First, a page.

Yukon Court of Appeal kills Yukon’s Peel Watershed plan, but parties sent back to the drawing board

The clear waters of the Hart River flow through scenic canyons and forested braided sections, but all of the rapids are encountered during the last few days before the river enters the Peel. Credit to Flickr Images ProtectPeel.ca/Juri Peepre.

The Hart River. Credit to Flickr Images ProtectPeel.ca/Juri Peepre.

On November 4, 2015, the Yukon Court of Appeal released its decision about Yukon’s adoption of a land use plan for the Peel Watershed. The decision is a mixed result for the First Nation plaintiffs and intervener.

While the Yukon Court of Appeal upheld the trial court’s 2014 decision to overturn Yukon’s plan, the Court said that proper remedy for Yukon’s failure to honour the treaty process is to send the parties back to the point in the planning process where this failure began, and where Yukon had not revealed the extent of its modifications to the plan. This gives Yukon another opportunity to seek a greater degree of development in the Peel Watershed.

In January 2015, we reviewed the trial decision in more depth and a more detailed backgrounder can be found in recent articles written by Eva Holland and the CBC.


This case arises from the land use planning process in the Peel Watershed, which encompasses 68,000 km2 of Yukon and six major rivers. This is an important area for a number of northern First Nations, including the First Nations of Nacho Nyak Dun and Trondëk Hwëch’in, the Vuntut Gwich’in and the Gwich’in communities of the Northwest Territories represented by the Gwich’in Tribal Council.

Land claims agreements with Yukon First Nations required that an independent land use planning commission develop a recommended plan for Yukon and First Nations to approve. This process took place over the course of 7 years and required the following steps:

  1. The independent planning commission studies the Peel and recommends a land use plan to First Nations and Yukon.
  2. Yukon, at that stage, has the power to “approve, reject, or propose modifications” to the Recommended Plan, after consulting with First Nations.
  3. If Yukon decided to reject or modify the Plan, it had to provide written reasons to the commission.
  4. The commission then reconsiders the Plan, and releases a Final Recommended Plan.
  5. Yukon must then consult with affected Yukon First Nations and other affected communities on the Final Plan.
  6. Yukon may then “approve, reject or modify” the Final Plan.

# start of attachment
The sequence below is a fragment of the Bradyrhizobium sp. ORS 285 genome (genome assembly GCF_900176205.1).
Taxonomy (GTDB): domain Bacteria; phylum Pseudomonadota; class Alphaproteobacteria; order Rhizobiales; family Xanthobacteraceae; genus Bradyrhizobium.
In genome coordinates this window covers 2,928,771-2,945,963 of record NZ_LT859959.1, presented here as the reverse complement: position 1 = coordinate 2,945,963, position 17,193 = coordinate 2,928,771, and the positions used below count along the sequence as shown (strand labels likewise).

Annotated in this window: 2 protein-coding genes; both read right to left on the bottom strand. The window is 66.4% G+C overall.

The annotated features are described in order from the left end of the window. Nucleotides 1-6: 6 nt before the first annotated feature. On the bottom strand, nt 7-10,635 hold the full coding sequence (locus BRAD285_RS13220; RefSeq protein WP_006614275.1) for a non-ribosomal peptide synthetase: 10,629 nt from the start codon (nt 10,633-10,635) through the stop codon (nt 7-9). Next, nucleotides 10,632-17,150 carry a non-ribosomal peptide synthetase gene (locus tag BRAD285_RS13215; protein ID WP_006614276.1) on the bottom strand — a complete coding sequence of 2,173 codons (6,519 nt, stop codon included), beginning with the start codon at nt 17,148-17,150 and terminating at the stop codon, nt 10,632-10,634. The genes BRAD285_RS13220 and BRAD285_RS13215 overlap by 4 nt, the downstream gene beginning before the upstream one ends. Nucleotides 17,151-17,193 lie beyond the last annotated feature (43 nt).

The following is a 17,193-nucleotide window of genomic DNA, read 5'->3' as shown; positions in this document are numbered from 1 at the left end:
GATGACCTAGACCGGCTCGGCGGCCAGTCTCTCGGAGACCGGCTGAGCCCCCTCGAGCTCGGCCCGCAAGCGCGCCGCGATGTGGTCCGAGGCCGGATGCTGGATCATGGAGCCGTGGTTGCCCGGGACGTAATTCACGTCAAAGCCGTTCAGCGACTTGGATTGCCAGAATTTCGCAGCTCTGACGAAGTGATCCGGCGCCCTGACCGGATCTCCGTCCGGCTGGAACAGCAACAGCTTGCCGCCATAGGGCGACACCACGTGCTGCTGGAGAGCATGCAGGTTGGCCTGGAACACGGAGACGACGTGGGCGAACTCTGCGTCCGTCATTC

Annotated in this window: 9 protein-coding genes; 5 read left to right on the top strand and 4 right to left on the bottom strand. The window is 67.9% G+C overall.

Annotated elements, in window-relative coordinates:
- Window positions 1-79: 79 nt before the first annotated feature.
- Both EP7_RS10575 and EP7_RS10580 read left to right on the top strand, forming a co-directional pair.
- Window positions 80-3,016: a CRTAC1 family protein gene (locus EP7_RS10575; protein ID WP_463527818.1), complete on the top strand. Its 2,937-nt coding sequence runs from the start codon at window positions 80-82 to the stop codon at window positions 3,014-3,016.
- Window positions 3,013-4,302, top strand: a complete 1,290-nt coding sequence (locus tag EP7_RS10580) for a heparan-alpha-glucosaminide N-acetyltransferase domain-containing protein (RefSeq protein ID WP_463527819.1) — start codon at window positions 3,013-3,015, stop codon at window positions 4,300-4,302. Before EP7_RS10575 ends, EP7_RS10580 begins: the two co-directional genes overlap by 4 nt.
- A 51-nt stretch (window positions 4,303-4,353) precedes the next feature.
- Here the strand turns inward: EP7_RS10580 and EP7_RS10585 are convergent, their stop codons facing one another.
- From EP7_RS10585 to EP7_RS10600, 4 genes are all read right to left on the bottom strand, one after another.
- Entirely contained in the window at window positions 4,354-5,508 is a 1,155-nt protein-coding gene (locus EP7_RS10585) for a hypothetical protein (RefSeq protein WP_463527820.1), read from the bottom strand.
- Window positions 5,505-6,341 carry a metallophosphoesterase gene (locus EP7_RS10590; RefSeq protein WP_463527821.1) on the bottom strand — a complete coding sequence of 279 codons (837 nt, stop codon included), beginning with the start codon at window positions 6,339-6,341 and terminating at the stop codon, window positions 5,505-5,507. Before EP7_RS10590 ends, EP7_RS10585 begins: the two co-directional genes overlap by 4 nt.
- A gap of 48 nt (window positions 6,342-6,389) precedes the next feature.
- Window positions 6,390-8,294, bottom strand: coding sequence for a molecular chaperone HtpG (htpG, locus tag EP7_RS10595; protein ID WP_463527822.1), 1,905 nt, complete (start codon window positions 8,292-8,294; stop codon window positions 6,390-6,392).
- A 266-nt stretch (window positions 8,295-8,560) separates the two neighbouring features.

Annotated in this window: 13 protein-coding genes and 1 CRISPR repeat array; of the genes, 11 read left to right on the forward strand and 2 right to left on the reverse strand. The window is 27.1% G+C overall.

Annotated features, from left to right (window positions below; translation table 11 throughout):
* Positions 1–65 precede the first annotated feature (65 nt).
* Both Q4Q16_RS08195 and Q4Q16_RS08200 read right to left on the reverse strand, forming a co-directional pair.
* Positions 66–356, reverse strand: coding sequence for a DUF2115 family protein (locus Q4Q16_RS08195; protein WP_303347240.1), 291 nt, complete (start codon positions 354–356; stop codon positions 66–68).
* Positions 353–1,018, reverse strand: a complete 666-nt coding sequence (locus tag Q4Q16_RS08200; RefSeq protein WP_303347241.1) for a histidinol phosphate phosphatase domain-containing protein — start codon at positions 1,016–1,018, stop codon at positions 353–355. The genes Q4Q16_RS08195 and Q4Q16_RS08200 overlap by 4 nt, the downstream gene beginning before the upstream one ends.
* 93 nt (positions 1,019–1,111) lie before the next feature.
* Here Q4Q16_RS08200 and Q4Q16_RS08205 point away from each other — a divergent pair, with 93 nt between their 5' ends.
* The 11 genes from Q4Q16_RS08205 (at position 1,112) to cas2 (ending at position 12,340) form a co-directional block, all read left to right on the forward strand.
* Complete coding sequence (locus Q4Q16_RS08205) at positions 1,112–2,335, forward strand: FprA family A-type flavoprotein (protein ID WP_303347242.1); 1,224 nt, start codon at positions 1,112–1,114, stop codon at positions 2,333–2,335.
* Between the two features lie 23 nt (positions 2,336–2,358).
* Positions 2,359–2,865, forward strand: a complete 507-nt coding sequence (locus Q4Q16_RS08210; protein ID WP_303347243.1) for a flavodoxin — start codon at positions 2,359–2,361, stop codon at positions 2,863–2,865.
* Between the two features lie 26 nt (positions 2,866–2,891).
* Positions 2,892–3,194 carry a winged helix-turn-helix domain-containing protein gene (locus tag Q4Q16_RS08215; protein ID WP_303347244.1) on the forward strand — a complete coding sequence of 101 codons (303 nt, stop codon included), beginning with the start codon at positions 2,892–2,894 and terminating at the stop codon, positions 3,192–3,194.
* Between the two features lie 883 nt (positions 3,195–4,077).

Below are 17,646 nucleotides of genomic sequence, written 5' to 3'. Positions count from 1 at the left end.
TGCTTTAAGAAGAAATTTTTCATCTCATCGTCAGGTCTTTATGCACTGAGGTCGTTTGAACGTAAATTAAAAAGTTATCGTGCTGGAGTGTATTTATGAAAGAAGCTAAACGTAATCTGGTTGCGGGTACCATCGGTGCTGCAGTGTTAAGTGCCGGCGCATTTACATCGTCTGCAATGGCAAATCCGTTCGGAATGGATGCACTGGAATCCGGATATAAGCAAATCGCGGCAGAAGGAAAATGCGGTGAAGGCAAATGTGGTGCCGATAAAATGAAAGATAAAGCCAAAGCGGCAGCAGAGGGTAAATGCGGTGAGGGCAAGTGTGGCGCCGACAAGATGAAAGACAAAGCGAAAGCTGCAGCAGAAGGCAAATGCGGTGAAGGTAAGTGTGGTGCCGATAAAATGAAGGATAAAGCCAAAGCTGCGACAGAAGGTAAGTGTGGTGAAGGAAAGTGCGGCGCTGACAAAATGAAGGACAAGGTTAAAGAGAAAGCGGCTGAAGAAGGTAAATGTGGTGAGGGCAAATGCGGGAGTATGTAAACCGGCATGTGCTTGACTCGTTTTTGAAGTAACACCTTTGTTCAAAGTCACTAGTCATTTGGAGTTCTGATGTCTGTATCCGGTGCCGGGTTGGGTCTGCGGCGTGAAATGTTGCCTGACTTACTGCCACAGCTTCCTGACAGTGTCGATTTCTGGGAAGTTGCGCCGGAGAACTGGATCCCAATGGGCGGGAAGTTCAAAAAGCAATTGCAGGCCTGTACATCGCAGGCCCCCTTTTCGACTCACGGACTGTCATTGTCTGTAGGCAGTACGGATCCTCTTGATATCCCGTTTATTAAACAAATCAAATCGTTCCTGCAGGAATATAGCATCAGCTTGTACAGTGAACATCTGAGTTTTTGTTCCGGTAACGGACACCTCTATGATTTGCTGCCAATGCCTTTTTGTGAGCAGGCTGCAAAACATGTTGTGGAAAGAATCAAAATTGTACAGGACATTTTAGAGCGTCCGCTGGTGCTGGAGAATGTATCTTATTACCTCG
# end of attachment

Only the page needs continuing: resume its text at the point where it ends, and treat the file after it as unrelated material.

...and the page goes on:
The commission’s Recommended Plan gave a high degree of protection to 80% of the Peel while allowing oil and gas and mineral development in the remaining 20%. At this stage, Yukon opted to provide only brief, non-specific comments requesting more “balance” between conservation and development and greater access to existing mineral claims.

The commission incorporated some changes in response to Yukon’s comments before issuing its Final Recommended Plan, but stated that it was not possible to accept Yukon’s comments related to balance and access without “going back to the drawing board”.

At that point, Yukon essentially re-wrote the land use plan from scratch, discarding much of the work of the commission, introducing new land use designations and dramatically shifting the balance of protection in the region to 71% open for development with only 29% protected.

Charlie Snowshoe. Views from Fort McPherson: Public consultations on Peel Watershed. Credit to Inuvikphotos.ca

Charlie Snowshoe. Views from Fort McPherson: Public consultations on Peel Watershed. Credit to Inuvikphotos.ca

Two Yukon First Nations, Na-Cho Nyak Dun and the Tr’ondek Hwech’in; two environmental organizations, Yukon Chapter of CPAWS and Yukon Conservation Society; and two residents of Whitehorse commenced an action. They sought a declaration that the Final Recommended Plan was the approved plan for the Peel Watershed pursuant to the land claim agreements of the plaintiff First Nations.  Gwich’in Tribal Council was added as an intervener to the proceedings.

Peel Watershed. Credit to Mining.com

Peel Watershed. Credit to Mining.com

Protected areas in light and dark green. Credit to Protectpeel.ca

Protected areas in light and dark green. Credit to Protectpeel.ca

Supreme Court of Yukon Decision